Owner of High-End Wine Storage Facility Sentenced to Federal Prison for Embezzling From His Customers
Over Nearly 5 Years, Holder Stole Between $550,000 and $1.5 Million Worth of Customers’ Wine
Baltimore, Maryland – U.S. District Judge Catherine C. Blake today sentenced William Lamont Holder, age 54, of Hanover, Maryland, to 18 months in federal prison, followed by three years of supervised release, for stealing between $550,000 and $1.5 million worth of wine from his clients, primarily private collectors and commercial establishments. Judge Blake also ordered that Holder pay restitution of $1.5 million.
The sentence was announced by United States Attorney for the District of Maryland Robert K. Hur; Special Agent in Charge Jennifer C. Boone of the Federal Bureau of Investigation, Baltimore Field Office; and Anne Arundel County Police Chief Tim Altomare.
According to his plea agreement, William Lamont Holder was the sole owner and operator of Safe Harbour Wine Storage, LLC (“Safe Harbour”). Through Safe Harbour, Holder stored and transported upscale wines for private collectors and commercial establishments. In return for a monthly fee, Holder would arrange for the transportation of a customer’s wine to Safe Harbour’s storage facility in Glen Burnie, Maryland, where it would be inventoried and stored. Holder did not possess a license to sell wine in the State of Maryland.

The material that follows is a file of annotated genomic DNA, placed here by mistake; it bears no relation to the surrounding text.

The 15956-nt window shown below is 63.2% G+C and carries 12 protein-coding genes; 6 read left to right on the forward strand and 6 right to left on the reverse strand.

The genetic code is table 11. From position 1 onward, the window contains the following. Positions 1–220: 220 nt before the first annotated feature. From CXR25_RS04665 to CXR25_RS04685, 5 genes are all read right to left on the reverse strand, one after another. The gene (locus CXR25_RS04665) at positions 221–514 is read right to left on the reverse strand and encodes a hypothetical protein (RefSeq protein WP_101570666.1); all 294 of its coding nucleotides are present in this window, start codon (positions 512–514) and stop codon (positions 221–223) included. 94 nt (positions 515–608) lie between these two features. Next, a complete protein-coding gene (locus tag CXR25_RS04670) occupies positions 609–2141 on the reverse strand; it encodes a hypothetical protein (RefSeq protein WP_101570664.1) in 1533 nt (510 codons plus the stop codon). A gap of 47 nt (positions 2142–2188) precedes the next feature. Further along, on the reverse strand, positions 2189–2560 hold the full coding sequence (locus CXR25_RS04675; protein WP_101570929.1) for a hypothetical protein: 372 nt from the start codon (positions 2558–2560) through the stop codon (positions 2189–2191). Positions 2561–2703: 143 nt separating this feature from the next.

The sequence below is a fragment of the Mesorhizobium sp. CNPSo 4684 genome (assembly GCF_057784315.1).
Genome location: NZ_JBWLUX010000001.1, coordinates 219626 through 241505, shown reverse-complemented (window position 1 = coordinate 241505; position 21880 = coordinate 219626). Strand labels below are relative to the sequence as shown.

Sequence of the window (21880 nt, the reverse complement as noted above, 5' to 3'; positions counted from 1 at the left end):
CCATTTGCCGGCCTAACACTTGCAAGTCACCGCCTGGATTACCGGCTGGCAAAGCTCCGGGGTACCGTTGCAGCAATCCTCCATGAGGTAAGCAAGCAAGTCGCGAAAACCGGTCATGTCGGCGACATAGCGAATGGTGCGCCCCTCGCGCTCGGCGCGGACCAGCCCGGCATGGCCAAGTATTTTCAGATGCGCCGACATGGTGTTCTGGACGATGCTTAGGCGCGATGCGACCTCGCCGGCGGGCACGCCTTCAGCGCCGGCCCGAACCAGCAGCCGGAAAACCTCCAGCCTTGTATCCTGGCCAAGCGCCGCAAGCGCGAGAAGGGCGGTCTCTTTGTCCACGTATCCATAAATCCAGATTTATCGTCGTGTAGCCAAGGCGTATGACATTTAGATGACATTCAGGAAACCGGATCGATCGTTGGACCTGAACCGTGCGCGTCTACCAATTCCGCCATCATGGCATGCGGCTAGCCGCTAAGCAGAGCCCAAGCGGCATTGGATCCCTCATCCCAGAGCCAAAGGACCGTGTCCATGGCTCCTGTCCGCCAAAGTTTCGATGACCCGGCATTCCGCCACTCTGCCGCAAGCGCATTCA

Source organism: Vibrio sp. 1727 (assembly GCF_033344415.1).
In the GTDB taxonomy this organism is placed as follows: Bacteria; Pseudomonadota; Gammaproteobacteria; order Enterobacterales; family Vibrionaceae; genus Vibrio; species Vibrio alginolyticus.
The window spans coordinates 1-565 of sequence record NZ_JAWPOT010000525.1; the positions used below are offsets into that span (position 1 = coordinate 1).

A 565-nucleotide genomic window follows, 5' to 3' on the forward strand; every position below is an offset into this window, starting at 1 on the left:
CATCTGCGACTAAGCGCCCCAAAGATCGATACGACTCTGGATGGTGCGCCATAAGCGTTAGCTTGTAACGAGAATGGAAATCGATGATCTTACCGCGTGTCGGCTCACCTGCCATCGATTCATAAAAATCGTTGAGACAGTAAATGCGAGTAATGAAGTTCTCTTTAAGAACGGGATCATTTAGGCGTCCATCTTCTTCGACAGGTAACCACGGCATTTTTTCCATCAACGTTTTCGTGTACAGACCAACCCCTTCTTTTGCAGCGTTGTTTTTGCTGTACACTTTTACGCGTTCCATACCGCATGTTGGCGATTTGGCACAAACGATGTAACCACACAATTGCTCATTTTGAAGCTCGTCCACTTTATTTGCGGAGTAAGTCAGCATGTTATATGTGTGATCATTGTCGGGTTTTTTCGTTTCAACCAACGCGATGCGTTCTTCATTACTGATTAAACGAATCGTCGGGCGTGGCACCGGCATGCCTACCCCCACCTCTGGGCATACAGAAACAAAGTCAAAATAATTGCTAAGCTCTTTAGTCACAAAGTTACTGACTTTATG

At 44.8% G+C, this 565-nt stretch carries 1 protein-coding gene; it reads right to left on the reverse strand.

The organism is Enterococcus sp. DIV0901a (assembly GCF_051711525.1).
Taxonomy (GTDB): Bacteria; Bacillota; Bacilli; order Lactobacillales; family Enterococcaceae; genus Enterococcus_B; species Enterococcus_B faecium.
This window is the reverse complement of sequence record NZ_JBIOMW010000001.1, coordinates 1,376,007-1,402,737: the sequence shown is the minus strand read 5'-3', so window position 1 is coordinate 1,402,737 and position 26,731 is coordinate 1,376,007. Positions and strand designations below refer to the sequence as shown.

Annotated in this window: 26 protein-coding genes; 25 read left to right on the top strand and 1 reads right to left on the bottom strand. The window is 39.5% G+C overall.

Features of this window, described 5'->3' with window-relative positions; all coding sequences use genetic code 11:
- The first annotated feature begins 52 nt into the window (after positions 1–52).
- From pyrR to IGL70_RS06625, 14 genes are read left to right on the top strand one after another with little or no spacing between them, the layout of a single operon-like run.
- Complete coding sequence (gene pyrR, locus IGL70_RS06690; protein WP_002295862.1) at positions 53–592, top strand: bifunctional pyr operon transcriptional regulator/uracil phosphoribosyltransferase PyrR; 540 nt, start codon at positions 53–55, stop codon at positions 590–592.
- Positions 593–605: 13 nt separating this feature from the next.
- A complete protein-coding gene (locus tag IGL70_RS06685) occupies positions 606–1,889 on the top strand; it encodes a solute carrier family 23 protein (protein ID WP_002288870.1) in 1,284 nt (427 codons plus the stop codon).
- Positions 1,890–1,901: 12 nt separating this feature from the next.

From January 2013 through December 2017, Holder developed a scheme to obtain payments and wine from the customers of Safe Harbour for his own personal financial gain. Unbeknownst to his customers, he offered their wine for sale to wine retailers and brokers around the country, including in Napa, California, all the while continuing to collect the customers’ monthly storage fees and accept additional wine for storage.
Holder represented to potential third-party buyers that he was the lawful owner of the wine that he was offering to sell. By e-mail and facsimile, he sent them lists of bottles of wine stored in his warehouse with detailed descriptions of the winery, vintage, and asking price. After the buyers selected the bottles they wanted to purchase, Holder boxed and shipped the wine, and sent his bank account information. After inspecting the shipment of wine, the buyers would either wire the money directly into Holder’s bank account or send a check. Holder kept the proceeds from the sales and spent it on personal expenses.
United States Attorney Robert K. Hur commended the FBI and the Anne Arundel County Police Department for their work in this investigation. Mr. Hur thanked Assistant U.S. Attorney Martin Clarke, who prosecuted the federal case.
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